When an organism reproduces sexually, the sex cells, or gametes, cannot be produced by mitosis.
o If they were, the number of chromosomes in our cells would double every generation!
o We need another type of cell division, called meiosis.
Cells at Work
Organisms need energy:
o To drive the chemical reactions needed to keep them alive
o For movement
o For keeping warm
Energy is needed to make muscles contract & to keep bodies warm.
Energy is needed:
o For cell division
o To maintain a constant environment within our bodies
o For active transport.
o To transmit nerve impulses.
Aerobic Respiration
Respiration is the process used by all organisms to release the energy they need from food.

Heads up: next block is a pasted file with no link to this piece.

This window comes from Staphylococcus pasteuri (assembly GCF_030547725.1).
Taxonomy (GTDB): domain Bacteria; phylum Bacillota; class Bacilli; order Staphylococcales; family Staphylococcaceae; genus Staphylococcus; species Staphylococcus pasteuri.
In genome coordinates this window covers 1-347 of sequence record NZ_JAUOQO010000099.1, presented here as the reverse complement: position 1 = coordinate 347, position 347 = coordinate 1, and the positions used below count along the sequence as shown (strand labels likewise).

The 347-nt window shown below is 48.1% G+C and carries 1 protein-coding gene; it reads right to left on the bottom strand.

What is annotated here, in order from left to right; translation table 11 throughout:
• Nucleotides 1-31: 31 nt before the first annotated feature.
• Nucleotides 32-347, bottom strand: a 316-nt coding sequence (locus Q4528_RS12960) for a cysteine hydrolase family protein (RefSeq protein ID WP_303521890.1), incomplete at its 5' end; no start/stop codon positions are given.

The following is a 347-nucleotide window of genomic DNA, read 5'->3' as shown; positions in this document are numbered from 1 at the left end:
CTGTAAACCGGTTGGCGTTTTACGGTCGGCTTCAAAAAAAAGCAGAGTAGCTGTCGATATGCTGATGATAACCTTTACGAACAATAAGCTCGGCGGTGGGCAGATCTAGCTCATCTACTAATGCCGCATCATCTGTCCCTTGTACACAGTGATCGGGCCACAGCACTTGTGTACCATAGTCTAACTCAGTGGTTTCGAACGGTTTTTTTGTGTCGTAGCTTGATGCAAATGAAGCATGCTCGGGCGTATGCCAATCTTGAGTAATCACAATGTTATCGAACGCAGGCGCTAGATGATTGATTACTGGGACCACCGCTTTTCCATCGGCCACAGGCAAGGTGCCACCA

Respiration using oxygen is called aerobic respiration.
o This type of respiration takes place in animal and plant cells.
Glucose is a simple sugar. It is the starting point of respiration in most organisms.
o The food that organisms take in is, therefore, converted into glucose.
This chemical reaction is exothermic. A reaction is described as exothermic when it releases energy.
o Some of the energy transferred is released as thermal energy.
Carbon Dioxide
Water (energy released)
Anaerobic Respiration
Anaerobic respiration – respiration without oxygen.
Anaerobic respiration in yeast cells and certain other microorganisms is called fermentation.
Anaerobic respiration occurs in the cytoplasm of cells.
Certain plant cells can also use alcoholic fermentation to obtain their energy.
These include plants that grow in marshes, where oxygen is in short supply. Pollen grains can also
respire anaerobically.
Glucose → Ethanol + Carbon Dioxide (energy released)